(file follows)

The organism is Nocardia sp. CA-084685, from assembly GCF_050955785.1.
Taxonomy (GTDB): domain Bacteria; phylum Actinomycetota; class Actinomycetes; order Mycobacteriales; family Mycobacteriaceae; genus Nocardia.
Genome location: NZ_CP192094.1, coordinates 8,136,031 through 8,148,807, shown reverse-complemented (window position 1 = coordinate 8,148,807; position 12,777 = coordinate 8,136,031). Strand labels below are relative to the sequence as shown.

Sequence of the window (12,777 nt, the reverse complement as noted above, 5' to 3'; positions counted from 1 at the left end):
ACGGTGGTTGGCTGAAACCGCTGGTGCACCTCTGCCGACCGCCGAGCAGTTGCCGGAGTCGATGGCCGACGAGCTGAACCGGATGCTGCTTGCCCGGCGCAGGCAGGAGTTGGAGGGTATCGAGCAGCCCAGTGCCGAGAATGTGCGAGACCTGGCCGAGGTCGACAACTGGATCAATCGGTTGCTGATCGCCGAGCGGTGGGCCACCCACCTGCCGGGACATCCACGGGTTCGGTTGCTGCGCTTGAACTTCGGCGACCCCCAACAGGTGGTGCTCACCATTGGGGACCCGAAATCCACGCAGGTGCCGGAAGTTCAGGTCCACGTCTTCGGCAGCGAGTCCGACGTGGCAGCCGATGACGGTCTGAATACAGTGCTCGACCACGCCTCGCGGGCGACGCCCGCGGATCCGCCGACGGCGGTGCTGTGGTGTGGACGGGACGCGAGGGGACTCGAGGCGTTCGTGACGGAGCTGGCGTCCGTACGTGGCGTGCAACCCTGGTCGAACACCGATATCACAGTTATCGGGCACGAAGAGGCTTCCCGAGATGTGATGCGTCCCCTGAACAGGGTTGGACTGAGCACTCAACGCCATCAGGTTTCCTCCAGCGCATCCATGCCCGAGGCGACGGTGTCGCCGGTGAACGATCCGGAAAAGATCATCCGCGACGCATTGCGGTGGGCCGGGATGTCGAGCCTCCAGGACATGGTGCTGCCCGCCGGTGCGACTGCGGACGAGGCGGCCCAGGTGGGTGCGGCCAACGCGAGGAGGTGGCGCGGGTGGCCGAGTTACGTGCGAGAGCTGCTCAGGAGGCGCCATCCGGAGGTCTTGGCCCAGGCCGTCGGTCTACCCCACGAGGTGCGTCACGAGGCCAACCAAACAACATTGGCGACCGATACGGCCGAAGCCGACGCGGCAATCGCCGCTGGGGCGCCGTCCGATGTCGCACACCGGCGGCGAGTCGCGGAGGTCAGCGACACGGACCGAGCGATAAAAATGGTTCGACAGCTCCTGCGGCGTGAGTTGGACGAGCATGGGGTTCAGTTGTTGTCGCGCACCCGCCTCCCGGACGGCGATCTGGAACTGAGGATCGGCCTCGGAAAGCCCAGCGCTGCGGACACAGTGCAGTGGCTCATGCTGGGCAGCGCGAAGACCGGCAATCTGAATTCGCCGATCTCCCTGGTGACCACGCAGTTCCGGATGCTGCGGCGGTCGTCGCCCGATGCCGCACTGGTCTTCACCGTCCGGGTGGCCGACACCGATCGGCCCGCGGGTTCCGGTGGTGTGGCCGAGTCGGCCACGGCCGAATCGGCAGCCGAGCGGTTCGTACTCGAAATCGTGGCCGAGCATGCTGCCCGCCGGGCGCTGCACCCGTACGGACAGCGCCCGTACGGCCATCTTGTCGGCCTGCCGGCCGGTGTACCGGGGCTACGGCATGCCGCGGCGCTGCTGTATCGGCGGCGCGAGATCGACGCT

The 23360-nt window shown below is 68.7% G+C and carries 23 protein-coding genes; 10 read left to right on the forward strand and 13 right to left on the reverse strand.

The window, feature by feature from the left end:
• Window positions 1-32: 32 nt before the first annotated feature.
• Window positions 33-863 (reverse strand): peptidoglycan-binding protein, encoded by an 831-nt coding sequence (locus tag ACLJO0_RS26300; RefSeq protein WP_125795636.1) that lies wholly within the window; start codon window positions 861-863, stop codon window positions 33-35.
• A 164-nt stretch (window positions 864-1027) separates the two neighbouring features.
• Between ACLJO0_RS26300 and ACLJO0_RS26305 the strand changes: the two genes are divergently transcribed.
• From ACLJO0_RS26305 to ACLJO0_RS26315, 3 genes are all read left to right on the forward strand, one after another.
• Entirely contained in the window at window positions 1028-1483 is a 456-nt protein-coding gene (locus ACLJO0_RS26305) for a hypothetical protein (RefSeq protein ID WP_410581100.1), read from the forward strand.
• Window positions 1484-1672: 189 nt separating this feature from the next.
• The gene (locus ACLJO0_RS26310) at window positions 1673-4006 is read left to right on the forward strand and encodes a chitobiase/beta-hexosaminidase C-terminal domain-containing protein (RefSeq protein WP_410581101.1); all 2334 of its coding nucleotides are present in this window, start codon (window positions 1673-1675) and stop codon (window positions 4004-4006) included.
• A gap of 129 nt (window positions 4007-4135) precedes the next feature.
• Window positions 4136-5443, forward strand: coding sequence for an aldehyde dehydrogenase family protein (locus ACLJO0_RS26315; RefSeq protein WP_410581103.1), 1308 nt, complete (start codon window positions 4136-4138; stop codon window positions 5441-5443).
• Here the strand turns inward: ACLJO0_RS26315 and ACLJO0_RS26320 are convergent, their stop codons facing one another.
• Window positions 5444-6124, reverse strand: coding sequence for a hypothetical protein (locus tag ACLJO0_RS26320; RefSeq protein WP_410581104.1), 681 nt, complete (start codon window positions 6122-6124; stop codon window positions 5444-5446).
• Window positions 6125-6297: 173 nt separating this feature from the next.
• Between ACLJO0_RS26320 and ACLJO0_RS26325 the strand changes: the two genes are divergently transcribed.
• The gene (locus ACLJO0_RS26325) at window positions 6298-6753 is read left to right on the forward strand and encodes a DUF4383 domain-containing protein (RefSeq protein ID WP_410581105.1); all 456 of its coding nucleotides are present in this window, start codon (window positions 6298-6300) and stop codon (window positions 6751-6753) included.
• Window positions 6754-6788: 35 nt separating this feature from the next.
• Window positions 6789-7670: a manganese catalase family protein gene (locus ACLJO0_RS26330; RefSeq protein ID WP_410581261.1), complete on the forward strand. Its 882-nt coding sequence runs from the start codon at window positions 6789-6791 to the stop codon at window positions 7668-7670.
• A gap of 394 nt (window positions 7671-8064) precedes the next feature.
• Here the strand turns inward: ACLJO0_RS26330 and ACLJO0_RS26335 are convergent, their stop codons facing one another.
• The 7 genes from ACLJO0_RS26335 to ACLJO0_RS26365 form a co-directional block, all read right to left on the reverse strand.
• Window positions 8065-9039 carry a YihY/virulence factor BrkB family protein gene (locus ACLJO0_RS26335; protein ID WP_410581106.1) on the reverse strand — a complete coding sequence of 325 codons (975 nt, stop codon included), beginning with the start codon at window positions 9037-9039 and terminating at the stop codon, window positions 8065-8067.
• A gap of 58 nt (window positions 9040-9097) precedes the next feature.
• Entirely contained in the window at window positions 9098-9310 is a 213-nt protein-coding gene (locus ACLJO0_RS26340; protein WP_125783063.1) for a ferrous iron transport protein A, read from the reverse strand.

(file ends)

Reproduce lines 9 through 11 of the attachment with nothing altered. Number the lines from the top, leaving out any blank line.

• Window positions 33-863 (reverse strand): peptidoglycan-binding protein, encoded by an 831-nt coding sequence (locus tag ACLJO0_RS26300; RefSeq protein WP_125795636.1) that lies wholly within the window; start codon window positions 861-863, stop codon window positions 33-35.
• A 164-nt stretch (window positions 864-1027) separates the two neighbouring features.
• Between ACLJO0_RS26300 and ACLJO0_RS26305 the strand changes: the two genes are divergently transcribed.